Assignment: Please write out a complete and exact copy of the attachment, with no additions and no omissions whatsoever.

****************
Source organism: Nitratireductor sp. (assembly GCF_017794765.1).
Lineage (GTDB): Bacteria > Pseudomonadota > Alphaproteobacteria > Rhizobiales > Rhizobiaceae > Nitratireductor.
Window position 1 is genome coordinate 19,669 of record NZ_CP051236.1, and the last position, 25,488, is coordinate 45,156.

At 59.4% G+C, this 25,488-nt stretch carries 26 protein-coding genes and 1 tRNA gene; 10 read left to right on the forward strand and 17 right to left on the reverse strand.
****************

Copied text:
Source organism: Nitratireductor sp. (assembly GCF_017794765.1).
Lineage (GTDB): Bacteria > Pseudomonadota > Alphaproteobacteria > Rhizobiales > Rhizobiaceae > Nitratireductor.
Window position 1 is genome coordinate 19,669 of record NZ_CP051236.1, and the last position, 25,488, is coordinate 45,156.

At 59.4% G+C, this 25,488-nt stretch carries 26 protein-coding genes and 1 tRNA gene; 10 read left to right on the forward strand and 17 right to left on the reverse strand.